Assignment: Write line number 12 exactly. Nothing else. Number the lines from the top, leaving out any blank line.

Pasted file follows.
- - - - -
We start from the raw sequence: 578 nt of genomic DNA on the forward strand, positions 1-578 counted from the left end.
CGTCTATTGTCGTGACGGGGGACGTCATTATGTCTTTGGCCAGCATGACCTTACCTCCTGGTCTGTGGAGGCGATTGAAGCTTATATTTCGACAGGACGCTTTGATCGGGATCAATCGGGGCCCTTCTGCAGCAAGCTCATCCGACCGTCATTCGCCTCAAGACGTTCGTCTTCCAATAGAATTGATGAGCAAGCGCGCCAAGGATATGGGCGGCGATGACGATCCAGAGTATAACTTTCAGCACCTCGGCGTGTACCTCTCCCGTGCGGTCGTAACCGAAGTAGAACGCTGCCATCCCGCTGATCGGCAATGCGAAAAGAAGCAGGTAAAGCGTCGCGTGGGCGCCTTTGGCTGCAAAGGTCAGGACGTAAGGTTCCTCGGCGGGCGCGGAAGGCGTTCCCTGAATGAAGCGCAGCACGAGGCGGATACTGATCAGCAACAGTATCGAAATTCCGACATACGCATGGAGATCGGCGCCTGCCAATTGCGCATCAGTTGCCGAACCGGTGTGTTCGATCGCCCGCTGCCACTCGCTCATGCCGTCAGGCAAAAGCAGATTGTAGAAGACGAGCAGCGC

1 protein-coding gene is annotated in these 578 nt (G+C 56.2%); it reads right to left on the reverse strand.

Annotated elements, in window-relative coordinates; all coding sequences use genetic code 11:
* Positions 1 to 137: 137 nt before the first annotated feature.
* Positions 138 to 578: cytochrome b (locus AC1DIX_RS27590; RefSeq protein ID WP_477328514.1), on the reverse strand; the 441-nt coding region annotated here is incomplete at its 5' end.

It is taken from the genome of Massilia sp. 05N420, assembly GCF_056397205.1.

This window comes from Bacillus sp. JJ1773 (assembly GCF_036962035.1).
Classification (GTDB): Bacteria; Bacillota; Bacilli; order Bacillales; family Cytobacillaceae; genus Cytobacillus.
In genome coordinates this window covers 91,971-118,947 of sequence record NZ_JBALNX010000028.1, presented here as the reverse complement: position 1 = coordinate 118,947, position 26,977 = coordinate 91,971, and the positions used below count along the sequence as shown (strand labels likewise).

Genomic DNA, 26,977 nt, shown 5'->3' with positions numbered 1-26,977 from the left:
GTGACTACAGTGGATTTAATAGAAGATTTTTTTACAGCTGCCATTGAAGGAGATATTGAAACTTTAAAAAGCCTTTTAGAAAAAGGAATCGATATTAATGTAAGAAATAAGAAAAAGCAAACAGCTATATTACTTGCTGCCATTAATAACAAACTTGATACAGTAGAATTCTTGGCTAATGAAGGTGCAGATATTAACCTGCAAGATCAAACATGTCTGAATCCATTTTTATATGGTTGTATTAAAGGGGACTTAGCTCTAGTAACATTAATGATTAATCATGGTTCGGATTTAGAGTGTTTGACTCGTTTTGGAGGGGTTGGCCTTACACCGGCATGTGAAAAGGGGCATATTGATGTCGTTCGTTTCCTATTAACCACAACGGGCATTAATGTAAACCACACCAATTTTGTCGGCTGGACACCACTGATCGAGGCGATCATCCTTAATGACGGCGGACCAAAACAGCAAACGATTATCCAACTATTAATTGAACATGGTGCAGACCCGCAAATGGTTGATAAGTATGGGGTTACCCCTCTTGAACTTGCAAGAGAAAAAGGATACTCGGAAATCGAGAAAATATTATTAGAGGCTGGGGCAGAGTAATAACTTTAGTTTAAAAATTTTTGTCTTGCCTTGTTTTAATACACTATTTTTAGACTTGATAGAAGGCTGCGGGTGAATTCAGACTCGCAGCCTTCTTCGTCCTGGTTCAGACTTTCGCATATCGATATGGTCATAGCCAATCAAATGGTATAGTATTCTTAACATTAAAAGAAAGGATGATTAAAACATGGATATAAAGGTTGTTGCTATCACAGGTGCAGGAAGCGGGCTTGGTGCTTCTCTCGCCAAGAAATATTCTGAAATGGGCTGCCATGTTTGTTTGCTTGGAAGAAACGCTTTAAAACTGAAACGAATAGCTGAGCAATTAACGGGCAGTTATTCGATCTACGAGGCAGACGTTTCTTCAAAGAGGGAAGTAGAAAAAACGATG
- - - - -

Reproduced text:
GTGACTACAGTGGATTTAATAGAAGATTTTTTTACAGCTGCCATTGAAGGAGATATTGAAACTTTAAAAAGCCTTTTAGAAAAAGGAATCGATATTAATGTAAGAAATAAGAAAAAGCAAACAGCTATATTACTTGCTGCCATTAATAACAAACTTGATACAGTAGAATTCTTGGCTAATGAAGGTGCAGATATTAACCTGCAAGATCAAACATGTCTGAATCCATTTTTATATGGTTGTATTAAAGGGGACTTAGCTCTAGTAACATTAATGATTAATCATGGTTCGGATTTAGAGTGTTTGACTCGTTTTGGAGGGGTTGGCCTTACACCGGCATGTGAAAAGGGGCATATTGATGTCGTTCGTTTCCTATTAACCACAACGGGCATTAATGTAAACCACACCAATTTTGTCGGCTGGACACCACTGATCGAGGCGATCATCCTTAATGACGGCGGACCAAAACAGCAAACGATTATCCAACTATTAATTGAACATGGTGCAGACCCGCAAATGGTTGATAAGTATGGGGTTACCCCTCTTGAACTTGCAAGAGAAAAAGGATACTCGGAAATCGAGAAAATATTATTAGAGGCTGGGGCAGAGTAATAACTTTAGTTTAAAAATTTTTGTCTTGCCTTGTTTTAATACACTATTTTTAGACTTGATAGAAGGCTGCGGGTGAATTCAGACTCGCAGCCTTCTTCGTCCTGGTTCAGACTTTCGCATATCGATATGGTCATAGCCAATCAAATGGTATAGTATTCTTAACATTAAAAGAAAGGATGATTAAAACATGGATATAAAGGTTGTTGCTATCACAGGTGCAGGAAGCGGGCTTGGTGCTTCTCTCGCCAAGAAATATTCTGAAATGGGCTGCCATGTTTGTTTGCTTGGAAGAAACGCTTTAAAACTGAAACGAATAGCTGAGCAATTAACGGGCAGTTATTCGATCTACGAGGCAGACGTTTCTTCAAAGAGGGAAGTAGAAAAAACGATG